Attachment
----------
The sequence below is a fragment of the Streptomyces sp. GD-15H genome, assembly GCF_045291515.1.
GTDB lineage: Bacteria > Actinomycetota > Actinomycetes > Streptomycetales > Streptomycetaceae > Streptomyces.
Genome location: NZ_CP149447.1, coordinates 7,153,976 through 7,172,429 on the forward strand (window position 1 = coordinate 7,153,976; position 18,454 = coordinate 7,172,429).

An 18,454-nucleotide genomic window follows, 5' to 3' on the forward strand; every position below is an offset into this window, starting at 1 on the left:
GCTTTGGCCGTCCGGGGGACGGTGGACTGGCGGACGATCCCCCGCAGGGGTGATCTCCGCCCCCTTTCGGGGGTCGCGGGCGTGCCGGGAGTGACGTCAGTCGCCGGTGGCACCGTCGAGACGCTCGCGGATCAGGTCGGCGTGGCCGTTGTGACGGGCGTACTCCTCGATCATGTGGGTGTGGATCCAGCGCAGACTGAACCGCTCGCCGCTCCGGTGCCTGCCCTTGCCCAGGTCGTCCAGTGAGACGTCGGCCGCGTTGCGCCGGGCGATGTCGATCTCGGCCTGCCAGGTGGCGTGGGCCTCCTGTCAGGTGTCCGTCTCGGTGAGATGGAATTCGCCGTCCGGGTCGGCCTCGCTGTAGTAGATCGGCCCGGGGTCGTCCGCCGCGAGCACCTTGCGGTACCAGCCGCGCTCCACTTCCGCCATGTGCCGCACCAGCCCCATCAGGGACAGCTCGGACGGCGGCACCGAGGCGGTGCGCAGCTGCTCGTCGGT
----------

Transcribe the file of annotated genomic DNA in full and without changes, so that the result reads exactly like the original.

The sequence below is a fragment of the Streptomyces sp. GD-15H genome, assembly GCF_045291515.1.
GTDB lineage: Bacteria > Actinomycetota > Actinomycetes > Streptomycetales > Streptomycetaceae > Streptomyces.
Genome location: NZ_CP149447.1, coordinates 7,153,976 through 7,172,429 on the forward strand (window position 1 = coordinate 7,153,976; position 18,454 = coordinate 7,172,429).

An 18,454-nucleotide genomic window follows, 5' to 3' on the forward strand; every position below is an offset into this window, starting at 1 on the left:
GCTTTGGCCGTCCGGGGGACGGTGGACTGGCGGACGATCCCCCGCAGGGGTGATCTCCGCCCCCTTTCGGGGGTCGCGGGCGTGCCGGGAGTGACGTCAGTCGCCGGTGGCACCGTCGAGACGCTCGCGGATCAGGTCGGCGTGGCCGTTGTGACGGGCGTACTCCTCGATCATGTGGGTGTGGATCCAGCGCAGACTGAACCGCTCGCCGCTCCGGTGCCTGCCCTTGCCCAGGTCGTCCAGTGAGACGTCGGCCGCGTTGCGCCGGGCGATGTCGATCTCGGCCTGCCAGGTGGCGTGGGCCTCCTGTCAGGTGTCCGTCTCGGTGAGATGGAATTCGCCGTCCGGGTCGGCCTCGCTGTAGTAGATCGGCCCGGGGTCGTCCGCCGCGAGCACCTTGCGGTACCAGCCGCGCTCCACTTCCGCCATGTGCCGCACCAGCCCCATCAGGGACAGCTCGGACGGCGGCACCGAGGCGGTGCGCAGCTGCTCGTCGGT